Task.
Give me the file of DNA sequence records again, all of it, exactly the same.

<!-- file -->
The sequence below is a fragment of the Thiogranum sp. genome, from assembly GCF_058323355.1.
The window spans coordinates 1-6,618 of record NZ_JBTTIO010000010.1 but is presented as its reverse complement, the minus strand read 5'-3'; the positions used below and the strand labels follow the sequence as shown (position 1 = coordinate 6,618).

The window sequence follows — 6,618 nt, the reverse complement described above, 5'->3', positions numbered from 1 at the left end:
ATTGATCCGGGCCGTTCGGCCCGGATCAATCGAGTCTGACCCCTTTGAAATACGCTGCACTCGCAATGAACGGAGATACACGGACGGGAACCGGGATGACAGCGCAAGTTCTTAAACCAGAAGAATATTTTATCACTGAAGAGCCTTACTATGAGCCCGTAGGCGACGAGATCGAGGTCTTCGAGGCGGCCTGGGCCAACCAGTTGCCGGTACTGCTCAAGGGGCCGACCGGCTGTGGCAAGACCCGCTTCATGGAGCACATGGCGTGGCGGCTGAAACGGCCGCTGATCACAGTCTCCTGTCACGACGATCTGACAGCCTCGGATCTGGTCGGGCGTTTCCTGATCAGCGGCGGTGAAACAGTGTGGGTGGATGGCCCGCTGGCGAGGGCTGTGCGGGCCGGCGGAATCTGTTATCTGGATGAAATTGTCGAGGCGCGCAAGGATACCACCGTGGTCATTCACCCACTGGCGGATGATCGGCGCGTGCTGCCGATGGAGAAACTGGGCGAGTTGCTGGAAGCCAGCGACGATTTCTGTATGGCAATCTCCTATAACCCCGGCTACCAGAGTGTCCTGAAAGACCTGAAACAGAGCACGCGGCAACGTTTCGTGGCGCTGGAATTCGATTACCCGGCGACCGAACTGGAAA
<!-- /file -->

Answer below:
The sequence below is a fragment of the Thiogranum sp. genome, from assembly GCF_058323355.1.
The window spans coordinates 1-6,618 of record NZ_JBTTIO010000010.1 but is presented as its reverse complement, the minus strand read 5'-3'; the positions used below and the strand labels follow the sequence as shown (position 1 = coordinate 6,618).

The window sequence follows — 6,618 nt, the reverse complement described above, 5'->3', positions numbered from 1 at the left end:
ATTGATCCGGGCCGTTCGGCCCGGATCAATCGAGTCTGACCCCTTTGAAATACGCTGCACTCGCAATGAACGGAGATACACGGACGGGAACCGGGATGACAGCGCAAGTTCTTAAACCAGAAGAATATTTTATCACTGAAGAGCCTTACTATGAGCCCGTAGGCGACGAGATCGAGGTCTTCGAGGCGGCCTGGGCCAACCAGTTGCCGGTACTGCTCAAGGGGCCGACCGGCTGTGGCAAGACCCGCTTCATGGAGCACATGGCGTGGCGGCTGAAACGGCCGCTGATCACAGTCTCCTGTCACGACGATCTGACAGCCTCGGATCTGGTCGGGCGTTTCCTGATCAGCGGCGGTGAAACAGTGTGGGTGGATGGCCCGCTGGCGAGGGCTGTGCGGGCCGGCGGAATCTGTTATCTGGATGAAATTGTCGAGGCGCGCAAGGATACCACCGTGGTCATTCACCCACTGGCGGATGATCGGCGCGTGCTGCCGATGGAGAAACTGGGCGAGTTGCTGGAAGCCAGCGACGATTTCTGTATGGCAATCTCCTATAACCCCGGCTACCAGAGTGTCCTGAAAGACCTGAAACAGAGCACGCGGCAACGTTTCGTGGCGCTGGAATTCGATTACCCGGCGACCGAACTGGAAA